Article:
Scientists Just Discovered Prehistoric Footprints Made By A Gigantic Amphibian Older Than The Dinosaurs

Using modern technology like drones and 3D scanners, researchers were able to detect footprints left by the crocodile-like rhinesuchid temnospondyl roughly 255 million years ago.

Rhinesuchid Temnospondyl

Dmitry Bogdanov/Wikimedia CommonsAn artist’s rendering of what rhinesuchid temnospondyl may have looked like more than 250 million years ago.

Finding dinosaur footprints is exciting enough. But at the Dave Green palaeosurface in the KwaZulu-Natal Province of South Africa, researchers were able to detect footprints left by a creature who lived millions of years before dinosaurs appeared on the Earth.

According to a study published in PLOS ONE by David P. Groenewald of the University of the Witwatersrand in South Africa and colleagues, researchers were able to use drones and 3D scanners to examine the site like never before. They detected prehistoric tracks left by the crocodile-like rhinesuchid temnospondyl, as well as smaller creatures, some 255 million years ago.

“The findings of the study are significant because they help to fill in gaps in our knowledge of these ancient animals,” the study’s authors explained, according to Eureka Alert. “The remarkable tracks and traces preserved on the Dave Green palaeosurface are a window onto the shoreline of the Karoo Sea roughly 255 million years ago, and provide direct evidence of how these animals moved and interacted with their environment.”

According to Eureka Alert, the impressions left by this prehistoric amphibian were found at the site of a former tidal flat or lagoon in the prehistoric Karoo Sea. Researchers were able to identify seven “body impressions” where rhinesuchid temnospondyl rested, as well as several “tail marks” from where the creature moved, crocodile-like, through the water.

Rhinesuchid Temnospondyl Markings

Groenewald et al., 2023, PLOS OneFrom left to right: an impression on the Dave Green paleosurface, the markings left by a modern alligator in Georgia, and an illustration showing how rhinesuchid temnospondyl may have moved.

Discover Magazine reports that the prehistoric creatures would have skimmed along the bottom of the body of water, occasionally making sharp turns. Like a crocodile, it writhed its way across the sandy floor, leaving a distinct impression. When idle, however, the creature would have laid in wait, using the eyes on the top of its skull to monitor what was happening around it.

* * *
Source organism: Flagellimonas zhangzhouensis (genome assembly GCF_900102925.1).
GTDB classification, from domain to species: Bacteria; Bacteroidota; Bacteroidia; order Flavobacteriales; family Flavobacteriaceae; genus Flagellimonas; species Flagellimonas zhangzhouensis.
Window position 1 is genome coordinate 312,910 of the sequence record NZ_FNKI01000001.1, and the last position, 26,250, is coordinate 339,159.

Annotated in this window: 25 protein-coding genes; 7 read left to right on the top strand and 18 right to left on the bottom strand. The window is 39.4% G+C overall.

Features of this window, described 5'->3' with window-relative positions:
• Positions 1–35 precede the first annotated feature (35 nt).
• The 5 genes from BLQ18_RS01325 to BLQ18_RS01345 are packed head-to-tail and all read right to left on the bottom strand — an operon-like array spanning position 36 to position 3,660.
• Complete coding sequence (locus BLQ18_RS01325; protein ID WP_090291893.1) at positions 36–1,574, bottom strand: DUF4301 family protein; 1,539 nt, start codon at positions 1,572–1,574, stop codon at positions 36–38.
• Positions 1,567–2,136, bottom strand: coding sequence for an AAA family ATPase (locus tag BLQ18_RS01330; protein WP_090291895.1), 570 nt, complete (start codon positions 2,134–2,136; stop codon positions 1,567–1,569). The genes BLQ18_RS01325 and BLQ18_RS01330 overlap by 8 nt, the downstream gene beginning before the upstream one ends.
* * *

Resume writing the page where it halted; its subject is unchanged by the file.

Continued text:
The find is especially significant because rhinesuchid temnospondyl footprints can be elusive. Smithsonian Magazine explains that while fossils have given paleontologists a good idea of what this prehistoric creature looked like, discoveries like footprints tell a richer story about its behavior.

For example, paleontologists have long speculated about how rhinesuchid temnospondyl moved. Did they rely on their tail? Their limbs? Or some combination? According to Smithsonian Magazine, the footprints discovered in South Africa suggest that the prehistoric creature used its tail to propel itself.

“The trackways are unique, and as far as I know, the only Permian body impressions of a rhinesuchid amphibian of this size,” Groenewald told London’s Natural History Museum. “While it has been suspected that these animals swam similarly to modern salamanders and crocodiles, it was neat to find direct evidence in the fossil record.”

Dave Green Paleosurface

A. KrügerThe Dave Green paleosurface, which was once a tidal flat or lagoon on the edge of the Karoo Sea.

According to Discover Magazine, the rhinesuchid temnospondyl lived shortly before the Permian Mass Extinction Event destroyed 90 percent of life on Earth approximately 252 million years ago. Millions of years after that, sometime between 230 and 245 million years ago, the age of the dinosaur began when the famous creatures appeared en masse across the planet.

Though much is known about dinosaurs, Groenewald and his colleagues emphasized how their discovery helped illuminate the lives of even more prehistoric creatures. And the Dave Green paleosurface, named for the landowner who first discovered it, seems to be a promising site for future discoveries.

“I feel like each time I go, I find something new or something that I hadn’t seen before,” Groenewald told Smithsonian Magazine.

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